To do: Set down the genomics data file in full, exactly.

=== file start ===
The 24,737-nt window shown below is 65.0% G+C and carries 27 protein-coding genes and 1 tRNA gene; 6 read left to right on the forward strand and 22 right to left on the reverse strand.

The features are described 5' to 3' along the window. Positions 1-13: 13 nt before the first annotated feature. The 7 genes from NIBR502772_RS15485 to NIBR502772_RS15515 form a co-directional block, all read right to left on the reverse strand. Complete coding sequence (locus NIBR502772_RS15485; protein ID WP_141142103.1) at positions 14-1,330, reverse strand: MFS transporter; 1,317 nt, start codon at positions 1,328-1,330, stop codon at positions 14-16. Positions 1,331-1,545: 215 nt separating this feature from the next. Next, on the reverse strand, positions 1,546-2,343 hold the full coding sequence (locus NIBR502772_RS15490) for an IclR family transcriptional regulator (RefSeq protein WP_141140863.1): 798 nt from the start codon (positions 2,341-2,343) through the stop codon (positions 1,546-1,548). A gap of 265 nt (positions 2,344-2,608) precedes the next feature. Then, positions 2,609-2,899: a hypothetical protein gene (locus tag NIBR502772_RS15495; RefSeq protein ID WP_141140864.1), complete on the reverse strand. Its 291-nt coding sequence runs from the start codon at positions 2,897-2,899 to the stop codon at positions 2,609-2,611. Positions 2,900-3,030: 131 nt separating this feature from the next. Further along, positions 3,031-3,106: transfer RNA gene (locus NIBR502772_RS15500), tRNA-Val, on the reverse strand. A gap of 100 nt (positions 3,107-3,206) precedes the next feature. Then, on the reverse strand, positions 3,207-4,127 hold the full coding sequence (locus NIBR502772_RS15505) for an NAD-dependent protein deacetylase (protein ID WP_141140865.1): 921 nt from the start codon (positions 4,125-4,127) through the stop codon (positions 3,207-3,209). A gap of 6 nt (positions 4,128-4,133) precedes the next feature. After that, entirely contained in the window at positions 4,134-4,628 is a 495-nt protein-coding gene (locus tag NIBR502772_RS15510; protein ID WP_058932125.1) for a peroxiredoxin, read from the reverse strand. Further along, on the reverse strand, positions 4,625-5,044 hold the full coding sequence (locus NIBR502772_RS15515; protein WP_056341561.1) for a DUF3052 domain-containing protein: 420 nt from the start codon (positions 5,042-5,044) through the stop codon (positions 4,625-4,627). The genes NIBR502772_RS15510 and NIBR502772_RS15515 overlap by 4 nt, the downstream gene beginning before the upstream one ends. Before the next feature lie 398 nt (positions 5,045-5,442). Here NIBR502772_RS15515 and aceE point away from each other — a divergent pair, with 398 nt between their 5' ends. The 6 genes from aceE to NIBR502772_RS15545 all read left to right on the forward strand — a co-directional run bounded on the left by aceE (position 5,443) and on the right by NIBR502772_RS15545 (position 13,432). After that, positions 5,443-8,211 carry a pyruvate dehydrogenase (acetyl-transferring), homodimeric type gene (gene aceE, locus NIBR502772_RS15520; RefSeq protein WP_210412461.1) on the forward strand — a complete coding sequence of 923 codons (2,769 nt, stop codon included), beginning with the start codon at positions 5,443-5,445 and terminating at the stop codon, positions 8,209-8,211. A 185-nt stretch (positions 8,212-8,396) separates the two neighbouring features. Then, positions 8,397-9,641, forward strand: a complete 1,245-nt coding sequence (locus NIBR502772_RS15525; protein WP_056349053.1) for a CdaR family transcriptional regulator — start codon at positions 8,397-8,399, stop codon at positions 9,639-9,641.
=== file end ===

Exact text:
The 24,737-nt window shown below is 65.0% G+C and carries 27 protein-coding genes and 1 tRNA gene; 6 read left to right on the forward strand and 22 right to left on the reverse strand.

The features are described 5' to 3' along the window. Positions 1-13: 13 nt before the first annotated feature. The 7 genes from NIBR502772_RS15485 to NIBR502772_RS15515 form a co-directional block, all read right to left on the reverse strand. Complete coding sequence (locus NIBR502772_RS15485; protein ID WP_141142103.1) at positions 14-1,330, reverse strand: MFS transporter; 1,317 nt, start codon at positions 1,328-1,330, stop codon at positions 14-16. Positions 1,331-1,545: 215 nt separating this feature from the next. Next, on the reverse strand, positions 1,546-2,343 hold the full coding sequence (locus NIBR502772_RS15490) for an IclR family transcriptional regulator (RefSeq protein WP_141140863.1): 798 nt from the start codon (positions 2,341-2,343) through the stop codon (positions 1,546-1,548). A gap of 265 nt (positions 2,344-2,608) precedes the next feature. Then, positions 2,609-2,899: a hypothetical protein gene (locus tag NIBR502772_RS15495; RefSeq protein ID WP_141140864.1), complete on the reverse strand. Its 291-nt coding sequence runs from the start codon at positions 2,897-2,899 to the stop codon at positions 2,609-2,611. Positions 2,900-3,030: 131 nt separating this feature from the next. Further along, positions 3,031-3,106: transfer RNA gene (locus NIBR502772_RS15500), tRNA-Val, on the reverse strand. A gap of 100 nt (positions 3,107-3,206) precedes the next feature. Then, on the reverse strand, positions 3,207-4,127 hold the full coding sequence (locus NIBR502772_RS15505) for an NAD-dependent protein deacetylase (protein ID WP_141140865.1): 921 nt from the start codon (positions 4,125-4,127) through the stop codon (positions 3,207-3,209). A gap of 6 nt (positions 4,128-4,133) precedes the next feature. After that, entirely contained in the window at positions 4,134-4,628 is a 495-nt protein-coding gene (locus tag NIBR502772_RS15510; protein ID WP_058932125.1) for a peroxiredoxin, read from the reverse strand. Further along, on the reverse strand, positions 4,625-5,044 hold the full coding sequence (locus NIBR502772_RS15515; protein WP_056341561.1) for a DUF3052 domain-containing protein: 420 nt from the start codon (positions 5,042-5,044) through the stop codon (positions 4,625-4,627). The genes NIBR502772_RS15510 and NIBR502772_RS15515 overlap by 4 nt, the downstream gene beginning before the upstream one ends. Before the next feature lie 398 nt (positions 5,045-5,442). Here NIBR502772_RS15515 and aceE point away from each other — a divergent pair, with 398 nt between their 5' ends. The 6 genes from aceE to NIBR502772_RS15545 all read left to right on the forward strand — a co-directional run bounded on the left by aceE (position 5,443) and on the right by NIBR502772_RS15545 (position 13,432). After that, positions 5,443-8,211 carry a pyruvate dehydrogenase (acetyl-transferring), homodimeric type gene (gene aceE, locus NIBR502772_RS15520; RefSeq protein WP_210412461.1) on the forward strand — a complete coding sequence of 923 codons (2,769 nt, stop codon included), beginning with the start codon at positions 5,443-5,445 and terminating at the stop codon, positions 8,209-8,211. A 185-nt stretch (positions 8,212-8,396) separates the two neighbouring features. Then, positions 8,397-9,641, forward strand: a complete 1,245-nt coding sequence (locus NIBR502772_RS15525; protein WP_056349053.1) for a CdaR family transcriptional regulator — start codon at positions 8,397-8,399, stop codon at positions 9,639-9,641.